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A purple rooster sculpture made from recycled grape Fanta bottle labels. Clocks designed to hang in corners. Bauhaus posters from the 1920s. Hand-painted vintage typewriters. These are some of the carefully curated objects for sale on Fab.com, the fast-growing flash-deal site for designer goods. Launched out of a loft in New York City’s Garment District last June, Fab had sales of $20 million in its first six months and is on track to earn $100 million in 2012. “We owe our success to keeping it real, authenticity, being close to designers,” says Jason Goldberg, Fab’s chief executive officer. That, and “offering people objects and design products they wouldn’t find elsewhere. No knockoffs.”
Six months after Fab launched, it was knocked off. An e-commerce design site called Bamarang opened for business in Germany, the U.K., France, Australia, and Brazil. Bamarang sells cake stands made from vinyl records, miniature speakers handcrafted out of apricot wood, and plates painted to look cracked. Like Fab, it offers discounts of up to 70 percent on designer goods. The layout, color scheme, and typefaces are also suspiciously Fab-like. Bamarang even has a beautiful shot of an Eames chair as the background photo for its sign-in page, just as Fab does.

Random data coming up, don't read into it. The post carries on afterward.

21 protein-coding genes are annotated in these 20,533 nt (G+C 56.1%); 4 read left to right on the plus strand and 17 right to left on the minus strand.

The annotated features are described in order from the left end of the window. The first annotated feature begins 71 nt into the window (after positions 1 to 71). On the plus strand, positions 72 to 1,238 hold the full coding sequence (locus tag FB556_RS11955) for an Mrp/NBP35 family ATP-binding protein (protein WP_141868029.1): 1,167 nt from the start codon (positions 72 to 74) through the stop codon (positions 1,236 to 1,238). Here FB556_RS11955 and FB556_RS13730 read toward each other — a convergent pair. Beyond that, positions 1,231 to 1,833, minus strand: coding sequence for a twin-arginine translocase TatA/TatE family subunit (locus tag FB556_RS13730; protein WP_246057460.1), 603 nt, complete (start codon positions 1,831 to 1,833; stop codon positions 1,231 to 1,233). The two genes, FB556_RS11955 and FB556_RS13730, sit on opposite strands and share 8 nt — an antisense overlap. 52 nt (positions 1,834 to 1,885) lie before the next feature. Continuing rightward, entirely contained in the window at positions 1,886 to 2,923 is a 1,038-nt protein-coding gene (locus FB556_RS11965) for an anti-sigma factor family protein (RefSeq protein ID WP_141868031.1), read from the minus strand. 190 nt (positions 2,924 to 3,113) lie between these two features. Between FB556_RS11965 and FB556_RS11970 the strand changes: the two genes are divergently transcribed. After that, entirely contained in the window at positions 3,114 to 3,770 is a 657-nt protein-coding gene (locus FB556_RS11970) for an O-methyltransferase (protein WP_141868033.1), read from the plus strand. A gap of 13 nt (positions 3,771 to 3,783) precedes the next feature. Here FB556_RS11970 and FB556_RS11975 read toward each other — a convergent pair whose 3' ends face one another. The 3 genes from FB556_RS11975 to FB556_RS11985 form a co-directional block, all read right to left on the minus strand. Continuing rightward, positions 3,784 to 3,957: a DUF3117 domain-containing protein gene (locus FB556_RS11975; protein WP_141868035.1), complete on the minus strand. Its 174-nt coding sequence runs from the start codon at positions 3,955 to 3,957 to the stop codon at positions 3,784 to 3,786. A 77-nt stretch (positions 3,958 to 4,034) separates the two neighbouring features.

Bamarang is the creation of Oliver, Marc, and Alexander Samwer, a trio of German brothers who have a wildly successful business model: Find a promising Internet business, in the U.S., and clone it internationally. Since starting their first dot-clone in 1999, a German version of EBay (EBAY), they’ve duplicated Airbnb, eHarmony, Pinterest, and other high-profile businesses. In total, they’ve launched more than 100 companies. Their Zappos (AMZN) clone, Zalando, now dominates six European markets and is estimated to be worth $1 billion by Financial Times Deutschland. Through their venture capital firm, the European Founders Fund, they also invested in European knockoffs of Facebook and YouTube (GOOG), which sold for $112 million and $36 million, respectively.
The Samwers’ base of operations is a startup accelerator in Berlin called Rocket Internet. Rocket launches companies, hires staff, and provides marketing, design, search engine optimization, and day-to-day management until the startup can fend for itself. Rocket’s executives won’t disclose revenue, but a former high-level employee estimates the company is worth at least $1 billion. Oliver Samwer, the middle brother and de facto head of the operation, says the firm has offices in at least 20 countries and has created 20,000 jobs over the years. “I’m in love with startups,” says Oliver, who, like his siblings, rarely talks to the press. He elaborated in an e-mail: “The power of Rocket is really this huge galaxy of stars.”